Government Revenue Volatility: The Case of Alberta, an Energy Dependent Economy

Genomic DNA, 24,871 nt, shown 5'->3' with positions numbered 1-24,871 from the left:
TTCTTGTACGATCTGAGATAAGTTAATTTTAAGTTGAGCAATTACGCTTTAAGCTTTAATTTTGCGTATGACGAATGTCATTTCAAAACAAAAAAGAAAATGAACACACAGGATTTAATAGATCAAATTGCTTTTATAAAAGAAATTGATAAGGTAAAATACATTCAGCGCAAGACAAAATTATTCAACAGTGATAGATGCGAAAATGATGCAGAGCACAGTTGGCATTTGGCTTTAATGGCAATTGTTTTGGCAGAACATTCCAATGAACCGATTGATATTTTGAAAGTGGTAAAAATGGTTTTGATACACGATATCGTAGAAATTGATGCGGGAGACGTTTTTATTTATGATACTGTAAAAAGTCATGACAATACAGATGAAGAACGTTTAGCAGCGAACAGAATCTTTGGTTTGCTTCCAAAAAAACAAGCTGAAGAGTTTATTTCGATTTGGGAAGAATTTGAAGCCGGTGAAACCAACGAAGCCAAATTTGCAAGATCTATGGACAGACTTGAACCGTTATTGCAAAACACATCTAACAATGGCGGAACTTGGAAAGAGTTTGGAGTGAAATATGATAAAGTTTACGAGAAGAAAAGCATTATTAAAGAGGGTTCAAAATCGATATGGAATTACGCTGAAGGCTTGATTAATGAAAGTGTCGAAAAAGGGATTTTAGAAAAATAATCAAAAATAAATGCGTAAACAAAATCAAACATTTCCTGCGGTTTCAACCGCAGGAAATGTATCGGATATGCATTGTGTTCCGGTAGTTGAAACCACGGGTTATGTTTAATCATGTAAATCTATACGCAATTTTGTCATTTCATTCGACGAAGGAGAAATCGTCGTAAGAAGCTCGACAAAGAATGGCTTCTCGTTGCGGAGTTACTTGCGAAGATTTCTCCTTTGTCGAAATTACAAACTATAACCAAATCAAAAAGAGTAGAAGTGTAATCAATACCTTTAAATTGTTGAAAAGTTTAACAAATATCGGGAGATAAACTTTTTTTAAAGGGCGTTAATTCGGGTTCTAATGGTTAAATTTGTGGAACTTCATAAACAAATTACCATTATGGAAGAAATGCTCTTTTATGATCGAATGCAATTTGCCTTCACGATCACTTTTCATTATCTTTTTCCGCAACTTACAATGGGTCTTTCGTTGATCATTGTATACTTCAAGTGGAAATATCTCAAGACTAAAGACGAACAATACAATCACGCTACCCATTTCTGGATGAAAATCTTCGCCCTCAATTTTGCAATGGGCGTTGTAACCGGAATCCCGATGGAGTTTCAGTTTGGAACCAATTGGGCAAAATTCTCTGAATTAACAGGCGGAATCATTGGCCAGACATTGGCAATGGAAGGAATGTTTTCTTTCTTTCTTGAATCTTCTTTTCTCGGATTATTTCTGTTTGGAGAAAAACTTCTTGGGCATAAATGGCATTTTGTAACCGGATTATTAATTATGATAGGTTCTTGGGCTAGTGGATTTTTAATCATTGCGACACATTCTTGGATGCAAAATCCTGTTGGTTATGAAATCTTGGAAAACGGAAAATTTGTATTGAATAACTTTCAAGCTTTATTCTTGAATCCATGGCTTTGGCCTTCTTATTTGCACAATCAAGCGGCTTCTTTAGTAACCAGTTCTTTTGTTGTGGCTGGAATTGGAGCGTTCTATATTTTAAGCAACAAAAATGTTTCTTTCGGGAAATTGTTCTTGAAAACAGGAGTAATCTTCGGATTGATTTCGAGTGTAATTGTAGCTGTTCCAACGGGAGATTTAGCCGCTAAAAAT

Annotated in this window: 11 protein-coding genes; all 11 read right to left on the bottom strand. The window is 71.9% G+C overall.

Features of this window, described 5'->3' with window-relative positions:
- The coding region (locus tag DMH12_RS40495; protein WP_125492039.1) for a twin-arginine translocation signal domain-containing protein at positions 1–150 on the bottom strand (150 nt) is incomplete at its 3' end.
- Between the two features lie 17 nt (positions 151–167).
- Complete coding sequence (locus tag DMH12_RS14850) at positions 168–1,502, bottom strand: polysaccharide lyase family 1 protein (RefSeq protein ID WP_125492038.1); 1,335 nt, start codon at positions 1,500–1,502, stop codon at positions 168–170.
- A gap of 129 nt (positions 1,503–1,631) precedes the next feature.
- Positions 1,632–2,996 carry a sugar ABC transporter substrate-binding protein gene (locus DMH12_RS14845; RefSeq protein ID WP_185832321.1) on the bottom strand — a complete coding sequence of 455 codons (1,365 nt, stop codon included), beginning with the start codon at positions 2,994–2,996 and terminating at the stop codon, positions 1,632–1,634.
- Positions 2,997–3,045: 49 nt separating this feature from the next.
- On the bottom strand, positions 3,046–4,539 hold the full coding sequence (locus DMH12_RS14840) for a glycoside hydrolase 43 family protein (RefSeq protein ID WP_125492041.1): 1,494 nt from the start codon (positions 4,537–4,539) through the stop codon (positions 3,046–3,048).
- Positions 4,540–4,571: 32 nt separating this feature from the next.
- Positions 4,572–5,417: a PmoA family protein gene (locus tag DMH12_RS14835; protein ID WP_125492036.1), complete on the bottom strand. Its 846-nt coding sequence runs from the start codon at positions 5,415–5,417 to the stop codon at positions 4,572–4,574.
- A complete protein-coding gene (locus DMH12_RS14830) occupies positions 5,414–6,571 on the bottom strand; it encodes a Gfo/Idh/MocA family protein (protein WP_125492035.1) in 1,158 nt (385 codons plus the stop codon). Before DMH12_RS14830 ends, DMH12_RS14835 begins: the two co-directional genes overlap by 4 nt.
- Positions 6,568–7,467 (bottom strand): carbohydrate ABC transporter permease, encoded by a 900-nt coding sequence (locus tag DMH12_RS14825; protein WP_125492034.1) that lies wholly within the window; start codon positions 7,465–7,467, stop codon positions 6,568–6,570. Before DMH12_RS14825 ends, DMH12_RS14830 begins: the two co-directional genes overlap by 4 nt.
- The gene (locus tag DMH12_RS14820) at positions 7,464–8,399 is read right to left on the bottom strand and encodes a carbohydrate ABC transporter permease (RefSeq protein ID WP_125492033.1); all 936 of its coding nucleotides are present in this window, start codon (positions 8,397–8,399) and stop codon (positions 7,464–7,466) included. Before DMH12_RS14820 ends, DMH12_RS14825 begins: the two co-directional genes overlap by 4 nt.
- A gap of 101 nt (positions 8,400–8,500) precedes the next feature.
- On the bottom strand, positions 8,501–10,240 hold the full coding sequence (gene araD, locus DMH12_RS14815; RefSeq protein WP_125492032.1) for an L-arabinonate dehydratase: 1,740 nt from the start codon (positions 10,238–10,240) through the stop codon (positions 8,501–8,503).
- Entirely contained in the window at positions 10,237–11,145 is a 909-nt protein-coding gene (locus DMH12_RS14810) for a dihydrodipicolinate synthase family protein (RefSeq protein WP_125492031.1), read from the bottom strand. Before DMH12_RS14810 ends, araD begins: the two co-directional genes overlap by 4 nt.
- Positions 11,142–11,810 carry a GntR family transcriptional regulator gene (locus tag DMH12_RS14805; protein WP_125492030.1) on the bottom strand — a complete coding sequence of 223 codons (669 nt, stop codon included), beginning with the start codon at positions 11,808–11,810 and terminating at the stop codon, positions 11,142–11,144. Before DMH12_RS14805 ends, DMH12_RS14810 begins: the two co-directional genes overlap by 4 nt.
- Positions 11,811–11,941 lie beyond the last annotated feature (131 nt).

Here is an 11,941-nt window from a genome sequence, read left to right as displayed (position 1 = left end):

The Alberta government is heavily exposed to energy price volatility as it relies to a great extent on revenue derived from the production of oil and natural gas. Energy prices change substantially and unpredictably, causing large and uncertain movements in revenues. Adjusting to these movements typically involves economic, social and political costs. Alberta government revenues are considerably more volatile than the revenues of other provinces, but Alberta’s own-source revenues less royalty payments are of similar size and volatility as those of other provinces. Several methods to reduce the volatility of revenues are assessed. An often-suggested method, tax base diversification (for example, use of a retail sales tax), is shown to have a minor effect on overall revenue volatility since Alberta’s royalty revenues are such a large share of total own-source revenues. Revenue smoothing using futures and options markets can be expensive, is associated with significant political risks, and cannot eliminate all revenue volatility. The Canadian dollar tends to appreciate (depreciate) when energy prices rise (fall), so exchange rate movements have smoothed Alberta government revenues, although not by a large amount. A simulation using Alberta data shows that a revenue savings fund could significantly reduce revenue volatility. This type of fund leads to greater revenue stability because the revenue it contributes to the budget in any particular year is based on revenues averaged over prior years. Revenue uncertainty is also reduced with a savings fund since future revenue depends on known past contributions.
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